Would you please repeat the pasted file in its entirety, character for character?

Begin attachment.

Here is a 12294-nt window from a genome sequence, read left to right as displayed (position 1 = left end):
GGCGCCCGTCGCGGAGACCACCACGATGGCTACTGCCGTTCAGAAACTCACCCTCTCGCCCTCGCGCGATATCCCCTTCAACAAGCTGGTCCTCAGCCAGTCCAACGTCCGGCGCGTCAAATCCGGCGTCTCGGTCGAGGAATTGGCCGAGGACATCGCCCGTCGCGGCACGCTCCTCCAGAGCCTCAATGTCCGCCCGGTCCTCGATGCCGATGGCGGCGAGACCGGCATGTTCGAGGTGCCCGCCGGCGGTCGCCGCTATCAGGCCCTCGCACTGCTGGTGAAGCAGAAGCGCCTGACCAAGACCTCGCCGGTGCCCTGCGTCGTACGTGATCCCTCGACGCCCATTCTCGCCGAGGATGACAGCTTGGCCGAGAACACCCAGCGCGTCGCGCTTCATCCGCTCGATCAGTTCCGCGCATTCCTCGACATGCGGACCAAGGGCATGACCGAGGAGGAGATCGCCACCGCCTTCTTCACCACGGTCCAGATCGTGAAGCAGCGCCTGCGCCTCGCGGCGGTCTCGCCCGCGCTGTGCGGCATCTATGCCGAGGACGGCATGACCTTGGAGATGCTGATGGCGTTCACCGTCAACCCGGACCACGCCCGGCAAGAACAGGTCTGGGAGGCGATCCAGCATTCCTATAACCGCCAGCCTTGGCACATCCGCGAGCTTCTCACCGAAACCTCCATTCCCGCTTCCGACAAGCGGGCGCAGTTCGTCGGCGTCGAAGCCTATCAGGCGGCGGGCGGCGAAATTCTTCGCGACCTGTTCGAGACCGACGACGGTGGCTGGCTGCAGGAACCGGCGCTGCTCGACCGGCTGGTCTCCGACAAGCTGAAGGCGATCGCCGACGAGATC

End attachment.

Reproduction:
Here is a 12294-nt window from a genome sequence, read left to right as displayed (position 1 = left end):
GGCGCCCGTCGCGGAGACCACCACGATGGCTACTGCCGTTCAGAAACTCACCCTCTCGCCCTCGCGCGATATCCCCTTCAACAAGCTGGTCCTCAGCCAGTCCAACGTCCGGCGCGTCAAATCCGGCGTCTCGGTCGAGGAATTGGCCGAGGACATCGCCCGTCGCGGCACGCTCCTCCAGAGCCTCAATGTCCGCCCGGTCCTCGATGCCGATGGCGGCGAGACCGGCATGTTCGAGGTGCCCGCCGGCGGTCGCCGCTATCAGGCCCTCGCACTGCTGGTGAAGCAGAAGCGCCTGACCAAGACCTCGCCGGTGCCCTGCGTCGTACGTGATCCCTCGACGCCCATTCTCGCCGAGGATGACAGCTTGGCCGAGAACACCCAGCGCGTCGCGCTTCATCCGCTCGATCAGTTCCGCGCATTCCTCGACATGCGGACCAAGGGCATGACCGAGGAGGAGATCGCCACCGCCTTCTTCACCACGGTCCAGATCGTGAAGCAGCGCCTGCGCCTCGCGGCGGTCTCGCCCGCGCTGTGCGGCATCTATGCCGAGGACGGCATGACCTTGGAGATGCTGATGGCGTTCACCGTCAACCCGGACCACGCCCGGCAAGAACAGGTCTGGGAGGCGATCCAGCATTCCTATAACCGCCAGCCTTGGCACATCCGCGAGCTTCTCACCGAAACCTCCATTCCCGCTTCCGACAAGCGGGCGCAGTTCGTCGGCGTCGAAGCCTATCAGGCGGCGGGCGGCGAAATTCTTCGCGACCTGTTCGAGACCGACGACGGTGGCTGGCTGCAGGAACCGGCGCTGCTCGACCGGCTGGTCTCCGACAAGCTGAAGGCGATCGCCGACGAGATC